Abridged translation of an English article by Patricia Wood
Work on a gene therapy for Infantile Neuroaxonal Dystrophy, called INAD, got a big boost in October when a London biotech company announced its intention to help bring the therapy to market.
London-based Bloomsbury Genetic Therapies Limited, known as Bloomsbury, plans to advance its efforts with the help of a £5 million seed funding from the UCL Technology Fund. Bloomsbury is working on an adeno-associated virus (AAV)-based gene therapy called BGT-INAD to treat INAD.
INAD is a form of PLA2G6-associated neurodegeneration, or PLAN, that usually occurs between 6 months and 3 years of age and progresses rapidly. Many affected children do not survive their first decade of life. (...)
Bloomsbury benefits from the expertise of its academic scientists in gene therapy and rare diseases, including Professors Manju Kurian and Ahad Rahim of University College London. Kurian and Rahim have been working on a gene therapy treatment for INAD for eight years. The NBIA Disorders Association awarded the researchers a $150,000 grant in 2014 to begin the work. That was followed by £655,000 from the UK Medical Research Council.
Image: Researchers from University College London at the 8th International NBIA Symposium in October 2022, where they presented their work.
L-R: Professor Ahad Rahim, Dr. Apostolos Papandreou, Dr. Audrey Soo, Professor Manju Kurian, Dr. Robert Spaull.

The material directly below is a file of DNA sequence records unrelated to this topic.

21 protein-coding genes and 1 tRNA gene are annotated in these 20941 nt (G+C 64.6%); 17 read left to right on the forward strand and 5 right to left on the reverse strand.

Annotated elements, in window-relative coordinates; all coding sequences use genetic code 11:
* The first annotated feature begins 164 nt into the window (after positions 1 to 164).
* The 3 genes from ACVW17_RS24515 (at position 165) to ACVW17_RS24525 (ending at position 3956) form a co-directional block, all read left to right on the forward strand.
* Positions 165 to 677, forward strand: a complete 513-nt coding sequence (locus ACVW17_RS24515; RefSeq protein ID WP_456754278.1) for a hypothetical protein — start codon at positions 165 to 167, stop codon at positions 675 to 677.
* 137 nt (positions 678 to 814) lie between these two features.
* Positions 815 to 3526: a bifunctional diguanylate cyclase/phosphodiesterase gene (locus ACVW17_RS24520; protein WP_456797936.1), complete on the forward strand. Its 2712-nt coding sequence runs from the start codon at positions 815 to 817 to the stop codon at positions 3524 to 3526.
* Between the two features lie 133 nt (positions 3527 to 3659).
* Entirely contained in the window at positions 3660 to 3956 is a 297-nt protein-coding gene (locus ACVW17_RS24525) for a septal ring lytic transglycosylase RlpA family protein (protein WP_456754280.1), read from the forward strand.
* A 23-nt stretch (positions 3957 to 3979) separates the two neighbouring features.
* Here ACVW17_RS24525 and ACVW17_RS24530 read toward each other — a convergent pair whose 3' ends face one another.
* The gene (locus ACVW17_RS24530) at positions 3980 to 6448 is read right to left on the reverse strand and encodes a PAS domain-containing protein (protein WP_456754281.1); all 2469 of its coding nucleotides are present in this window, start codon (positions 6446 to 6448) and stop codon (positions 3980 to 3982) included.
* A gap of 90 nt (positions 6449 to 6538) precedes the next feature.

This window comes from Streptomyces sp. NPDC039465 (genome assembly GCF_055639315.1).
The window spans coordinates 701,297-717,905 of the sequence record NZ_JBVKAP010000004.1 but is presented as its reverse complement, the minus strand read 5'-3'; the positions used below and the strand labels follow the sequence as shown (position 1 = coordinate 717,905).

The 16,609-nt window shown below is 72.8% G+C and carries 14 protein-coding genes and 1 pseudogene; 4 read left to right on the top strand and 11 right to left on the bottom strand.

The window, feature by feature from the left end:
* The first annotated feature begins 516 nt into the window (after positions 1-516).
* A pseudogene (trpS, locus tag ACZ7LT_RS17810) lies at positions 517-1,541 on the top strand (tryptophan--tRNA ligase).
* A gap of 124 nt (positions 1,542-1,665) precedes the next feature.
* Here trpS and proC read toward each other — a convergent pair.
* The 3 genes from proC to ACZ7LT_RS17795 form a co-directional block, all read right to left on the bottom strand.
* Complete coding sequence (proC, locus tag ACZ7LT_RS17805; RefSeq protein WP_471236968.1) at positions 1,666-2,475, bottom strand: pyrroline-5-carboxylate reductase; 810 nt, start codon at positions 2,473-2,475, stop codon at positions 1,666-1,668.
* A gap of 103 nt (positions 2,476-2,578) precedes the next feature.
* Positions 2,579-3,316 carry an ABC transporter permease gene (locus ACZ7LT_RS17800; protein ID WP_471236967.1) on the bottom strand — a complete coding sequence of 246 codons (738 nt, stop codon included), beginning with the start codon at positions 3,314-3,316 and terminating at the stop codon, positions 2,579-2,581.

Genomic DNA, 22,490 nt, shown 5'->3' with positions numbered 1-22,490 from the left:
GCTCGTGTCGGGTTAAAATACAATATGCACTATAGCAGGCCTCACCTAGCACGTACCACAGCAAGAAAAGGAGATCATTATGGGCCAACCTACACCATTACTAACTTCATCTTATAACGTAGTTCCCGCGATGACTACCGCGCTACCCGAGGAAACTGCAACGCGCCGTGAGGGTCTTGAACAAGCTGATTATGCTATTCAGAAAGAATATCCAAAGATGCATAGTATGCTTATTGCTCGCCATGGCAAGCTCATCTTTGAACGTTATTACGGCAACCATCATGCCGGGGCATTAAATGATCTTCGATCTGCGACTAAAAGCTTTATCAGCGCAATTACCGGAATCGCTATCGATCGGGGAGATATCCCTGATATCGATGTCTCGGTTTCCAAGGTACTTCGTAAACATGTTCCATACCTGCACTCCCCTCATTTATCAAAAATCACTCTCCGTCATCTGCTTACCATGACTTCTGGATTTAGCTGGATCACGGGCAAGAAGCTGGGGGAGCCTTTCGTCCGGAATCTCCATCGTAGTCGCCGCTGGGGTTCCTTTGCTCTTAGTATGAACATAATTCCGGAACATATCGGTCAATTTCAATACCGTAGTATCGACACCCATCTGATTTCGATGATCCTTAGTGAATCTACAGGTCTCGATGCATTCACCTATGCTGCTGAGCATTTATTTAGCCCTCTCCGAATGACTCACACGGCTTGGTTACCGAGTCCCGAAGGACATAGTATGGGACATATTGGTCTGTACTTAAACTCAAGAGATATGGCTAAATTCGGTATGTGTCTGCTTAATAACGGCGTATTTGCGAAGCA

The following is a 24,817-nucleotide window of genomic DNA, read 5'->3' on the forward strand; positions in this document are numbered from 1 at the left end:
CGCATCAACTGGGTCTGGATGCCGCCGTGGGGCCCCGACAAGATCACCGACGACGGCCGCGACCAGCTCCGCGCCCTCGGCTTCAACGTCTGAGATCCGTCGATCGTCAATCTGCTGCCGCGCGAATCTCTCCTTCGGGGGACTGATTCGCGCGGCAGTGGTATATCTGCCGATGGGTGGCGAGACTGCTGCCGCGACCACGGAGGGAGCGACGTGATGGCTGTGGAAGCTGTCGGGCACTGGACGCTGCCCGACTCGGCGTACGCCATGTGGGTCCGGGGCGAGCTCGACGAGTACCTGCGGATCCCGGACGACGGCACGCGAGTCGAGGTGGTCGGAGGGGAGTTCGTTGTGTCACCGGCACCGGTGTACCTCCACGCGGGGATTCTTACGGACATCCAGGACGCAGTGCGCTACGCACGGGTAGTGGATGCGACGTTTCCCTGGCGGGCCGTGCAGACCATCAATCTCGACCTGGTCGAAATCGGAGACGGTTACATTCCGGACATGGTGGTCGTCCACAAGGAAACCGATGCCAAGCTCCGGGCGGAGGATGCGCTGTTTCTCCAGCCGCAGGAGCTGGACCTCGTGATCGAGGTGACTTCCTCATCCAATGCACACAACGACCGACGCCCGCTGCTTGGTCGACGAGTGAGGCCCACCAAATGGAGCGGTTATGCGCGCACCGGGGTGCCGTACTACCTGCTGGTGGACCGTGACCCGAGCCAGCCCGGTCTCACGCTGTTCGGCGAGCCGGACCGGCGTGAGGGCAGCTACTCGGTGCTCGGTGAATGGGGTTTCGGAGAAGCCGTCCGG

Rahim presented the promising data for BGT-INAD at the 8th International NBIA Symposium in Lausanne in October 2022. Preliminary results show a significant improvement in survival and behavioral parameters in mice treated with BGT-INAD.
Dr. Audrey Soo, who is part of Professor Kurian's research group at UCL, also gave an update at the symposium on preparations for a BGT-INAD gene therapy clinical trial. She said the work is based on an extensive retrospective study of the natural history of the disease involving more than 300 INAD patients worldwide. (...)
UCL research has improved knowledge of INAD, including its key features and symptoms. Most importantly, researchers have developed a meaningful disease-specific assessment scale for INAD and discovered potential biomarkers for blood and CSF. Once fully confirmed, the biomarkers can be used as outcome measures in clinical trials, accelerating the development and approval of potential treatments for INAD patients. Soo said she will continue the development and validation of INAD biomarkers throughout 2023.
Bloomsbury is working with investigators on an accelerated timeline to move its gene therapy research programs into clinical trials as quickly as possible. Bloomsbury plans to complete the comprehensive efficacy evaluation for BGT-INAD in the INAD mouse model in the first quarter of 2023. The company will then focus on the required safety testing in animals. It hopes the accelerated clinical trial design will shorten the time to approval by regulatory agencies such as the European Medicines Agency or the U.S. Food and Drug Administration, allowing it to make the therapy commercially available to treat patients.
Bloomsbury keeps its website up to date so that patients and family members can find information at https://bloomsburygtx.com can inform about the latest developments. (...)
Full original version of article and image source in December 2022 Newsletter of the NBIA Disorders Association, p. 6/7):
Translated with support from www.DeepL.com/Translator (free version)